On the day I went out onto the loch with George, the heavily overcast sky and choppy water enhanced the experience. The loch, heavily laden with peat, is normally so black that tourists swimming just under the surface can hardly see their hand in front of their face.
The nearly black water and the grey skies combine to create a matte-black velvet water surface that produces a variety of strange visual effects. At least twice during the hour or so the trip took, I would have sworn I’d seen a monster out of the corner of my eye.
Edwards has had his share of sightings, as have many of the locals. Edwards has started a petition that he asks tourists to sign in opposition to the development plans. In just a few months he has collected some 1,500 signatures.
The tiny village of Drumnadrochit provides a home to two major tourist attractions (and many smaller ones) based on Nessie: The Official Loch Ness Exhibition and The Original Loch Ness Exhibition. Neither is aptly named, says Takala. The ‘Official’ exhibition is unsanctioned by any state or local government agency, and the ‘Original’ exhibition came into being some six years after the ‘Official’ one. Competition between the two is fierce.
‘The Official Centre takes a natural history view of the area for its theme,’ says director Adrian Shine, as well as ‘getting into the history of the legend and the searches for the monster. It stresses science and natural history, showing the things that have been learned about the place itself. There’s no other exhibition in Britain about the workings of a huge lake and Loch Ness is the country’s largest.’
Unlike the Original Exhibition, which Shine says is concerned purely with searches for the monster, the Official Centre tries to take the Nessie debate back to its origins, before it became the subject of media hype, and to focus on what type of animal might exist in this sort of environment. ‘The bottom line,’ he continues, ‘is that it’s a very good interpretive vehicle for an environmental exhibition, and it is the environment that people come here for. The only justification for a visitor attraction is to reveal things which can not be seen within the environment itself. We’re not trying to duplicate Scottish scenery within the exhibition, but we will attempt to reveal the hidden elements of that environment–the underwater environment.’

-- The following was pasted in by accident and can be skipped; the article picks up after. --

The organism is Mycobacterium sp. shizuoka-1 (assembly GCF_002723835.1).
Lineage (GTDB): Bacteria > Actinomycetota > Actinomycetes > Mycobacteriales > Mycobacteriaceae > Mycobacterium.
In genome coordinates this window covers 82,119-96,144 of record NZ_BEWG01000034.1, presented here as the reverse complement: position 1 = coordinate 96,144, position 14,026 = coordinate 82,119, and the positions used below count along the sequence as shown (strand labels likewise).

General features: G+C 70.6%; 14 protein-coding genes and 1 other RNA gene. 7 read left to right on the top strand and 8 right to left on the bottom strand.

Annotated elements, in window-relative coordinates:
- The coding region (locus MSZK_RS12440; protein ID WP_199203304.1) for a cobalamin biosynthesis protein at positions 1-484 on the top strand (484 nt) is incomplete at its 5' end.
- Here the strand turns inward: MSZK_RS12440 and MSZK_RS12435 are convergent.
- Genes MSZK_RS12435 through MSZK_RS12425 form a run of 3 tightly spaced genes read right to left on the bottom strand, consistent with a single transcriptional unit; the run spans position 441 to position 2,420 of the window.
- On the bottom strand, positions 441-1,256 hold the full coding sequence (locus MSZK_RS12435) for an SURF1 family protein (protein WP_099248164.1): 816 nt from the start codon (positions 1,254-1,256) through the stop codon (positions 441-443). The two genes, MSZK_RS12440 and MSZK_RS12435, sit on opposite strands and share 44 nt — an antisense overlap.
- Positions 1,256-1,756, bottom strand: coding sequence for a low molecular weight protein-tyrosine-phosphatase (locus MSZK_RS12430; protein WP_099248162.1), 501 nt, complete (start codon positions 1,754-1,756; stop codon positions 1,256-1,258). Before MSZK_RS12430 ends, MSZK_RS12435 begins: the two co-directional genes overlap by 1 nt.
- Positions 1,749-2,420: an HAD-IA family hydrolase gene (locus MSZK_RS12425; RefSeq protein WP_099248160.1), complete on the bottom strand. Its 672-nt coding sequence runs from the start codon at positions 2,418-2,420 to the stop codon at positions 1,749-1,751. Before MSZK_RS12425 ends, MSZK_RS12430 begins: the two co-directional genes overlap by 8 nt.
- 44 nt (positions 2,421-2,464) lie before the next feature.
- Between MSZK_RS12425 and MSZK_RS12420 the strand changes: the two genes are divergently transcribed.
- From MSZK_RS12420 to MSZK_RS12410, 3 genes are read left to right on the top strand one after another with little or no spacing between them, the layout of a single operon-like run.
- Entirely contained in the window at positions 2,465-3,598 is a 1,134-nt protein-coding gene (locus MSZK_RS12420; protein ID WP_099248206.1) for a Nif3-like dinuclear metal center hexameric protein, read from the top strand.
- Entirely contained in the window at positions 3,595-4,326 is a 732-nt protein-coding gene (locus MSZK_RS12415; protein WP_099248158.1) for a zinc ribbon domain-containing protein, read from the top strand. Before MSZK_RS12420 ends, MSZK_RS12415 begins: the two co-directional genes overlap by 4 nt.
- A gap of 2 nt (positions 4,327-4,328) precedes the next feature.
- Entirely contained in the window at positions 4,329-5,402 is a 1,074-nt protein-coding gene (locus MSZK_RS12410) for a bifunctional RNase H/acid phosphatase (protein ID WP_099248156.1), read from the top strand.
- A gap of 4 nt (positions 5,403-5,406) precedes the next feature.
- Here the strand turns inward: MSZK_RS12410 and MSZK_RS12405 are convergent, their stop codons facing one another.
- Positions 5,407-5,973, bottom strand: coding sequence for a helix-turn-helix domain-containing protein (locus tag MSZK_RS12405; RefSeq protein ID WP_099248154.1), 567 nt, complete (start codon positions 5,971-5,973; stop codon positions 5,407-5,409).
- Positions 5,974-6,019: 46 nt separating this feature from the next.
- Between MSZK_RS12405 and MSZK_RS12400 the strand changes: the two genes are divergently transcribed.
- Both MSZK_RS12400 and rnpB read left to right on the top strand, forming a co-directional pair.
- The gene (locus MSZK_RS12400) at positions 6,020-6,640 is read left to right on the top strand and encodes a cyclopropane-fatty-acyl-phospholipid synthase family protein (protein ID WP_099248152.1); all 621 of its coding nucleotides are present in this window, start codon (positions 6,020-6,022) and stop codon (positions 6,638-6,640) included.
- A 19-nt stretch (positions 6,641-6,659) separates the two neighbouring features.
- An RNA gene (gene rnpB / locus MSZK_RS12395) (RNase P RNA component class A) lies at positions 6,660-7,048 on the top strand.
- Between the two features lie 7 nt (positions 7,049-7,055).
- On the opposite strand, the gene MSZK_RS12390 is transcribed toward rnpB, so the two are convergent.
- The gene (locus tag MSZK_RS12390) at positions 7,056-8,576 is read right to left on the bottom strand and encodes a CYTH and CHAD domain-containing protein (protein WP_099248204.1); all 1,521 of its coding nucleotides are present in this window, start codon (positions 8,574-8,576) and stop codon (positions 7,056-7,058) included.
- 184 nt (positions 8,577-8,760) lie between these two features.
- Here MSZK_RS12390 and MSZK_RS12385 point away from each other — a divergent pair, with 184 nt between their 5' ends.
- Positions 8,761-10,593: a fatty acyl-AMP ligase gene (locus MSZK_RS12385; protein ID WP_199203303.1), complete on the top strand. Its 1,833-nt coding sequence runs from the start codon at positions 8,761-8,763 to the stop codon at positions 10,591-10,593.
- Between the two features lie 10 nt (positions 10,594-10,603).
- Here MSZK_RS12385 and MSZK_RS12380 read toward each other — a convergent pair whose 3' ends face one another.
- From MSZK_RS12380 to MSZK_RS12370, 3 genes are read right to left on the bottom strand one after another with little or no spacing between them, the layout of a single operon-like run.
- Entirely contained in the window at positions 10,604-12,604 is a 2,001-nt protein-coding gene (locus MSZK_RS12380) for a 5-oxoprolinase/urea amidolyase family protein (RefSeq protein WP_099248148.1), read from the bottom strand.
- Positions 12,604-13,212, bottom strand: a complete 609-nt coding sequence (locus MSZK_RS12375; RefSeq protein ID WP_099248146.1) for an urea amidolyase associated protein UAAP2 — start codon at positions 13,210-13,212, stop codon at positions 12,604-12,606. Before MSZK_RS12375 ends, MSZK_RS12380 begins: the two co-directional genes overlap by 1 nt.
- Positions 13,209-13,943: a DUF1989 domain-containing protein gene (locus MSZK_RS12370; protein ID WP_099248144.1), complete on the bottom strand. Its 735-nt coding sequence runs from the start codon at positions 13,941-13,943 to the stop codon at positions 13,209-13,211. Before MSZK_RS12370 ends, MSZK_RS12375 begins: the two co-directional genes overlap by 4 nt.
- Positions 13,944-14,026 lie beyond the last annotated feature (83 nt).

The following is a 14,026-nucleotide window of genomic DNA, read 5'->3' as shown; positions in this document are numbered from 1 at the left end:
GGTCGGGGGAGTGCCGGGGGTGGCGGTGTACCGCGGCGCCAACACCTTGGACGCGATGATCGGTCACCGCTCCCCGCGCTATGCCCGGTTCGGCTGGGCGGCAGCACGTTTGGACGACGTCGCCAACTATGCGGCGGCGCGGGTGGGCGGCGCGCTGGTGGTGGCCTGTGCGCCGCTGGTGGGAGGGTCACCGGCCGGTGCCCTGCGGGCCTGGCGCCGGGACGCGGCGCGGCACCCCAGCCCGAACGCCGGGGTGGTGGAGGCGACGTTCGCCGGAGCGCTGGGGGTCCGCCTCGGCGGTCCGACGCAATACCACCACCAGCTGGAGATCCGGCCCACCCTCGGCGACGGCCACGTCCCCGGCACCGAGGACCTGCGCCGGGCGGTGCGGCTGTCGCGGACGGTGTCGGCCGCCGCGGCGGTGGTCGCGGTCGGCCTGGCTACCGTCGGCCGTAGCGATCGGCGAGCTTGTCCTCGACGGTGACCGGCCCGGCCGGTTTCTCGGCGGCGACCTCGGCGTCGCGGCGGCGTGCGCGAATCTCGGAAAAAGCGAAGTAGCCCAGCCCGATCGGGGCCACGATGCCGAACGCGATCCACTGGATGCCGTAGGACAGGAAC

Despite different approaches to the whole Nessie phenomenon, the owners of both exhibitions vehemently oppose Historic Scotland’s plans. ‘The new development would destroy the castle’s historic aspect,’ Robert Bremner, son of the Official exhibition’s owner, says.
His father suggests an alternative site for development of the tourist centre. ‘We would clear the land and perhaps have benches and a picnic area, and provide toilet facilities,’ Bremner told me as we visited the hilltop site. ‘The car park would be farther away from the castle this way. And we’re not going to charge people for coming up here and using the facilities and enjoying the view.’
The view from this site, called Strone (pronounced Stroon), about a quarter of a mile above the castle and overlooking it, surpasses all others I saw during my visit. It stretches over the surrounding glens and right up the length and breadth of Loch Ness towards Inverness.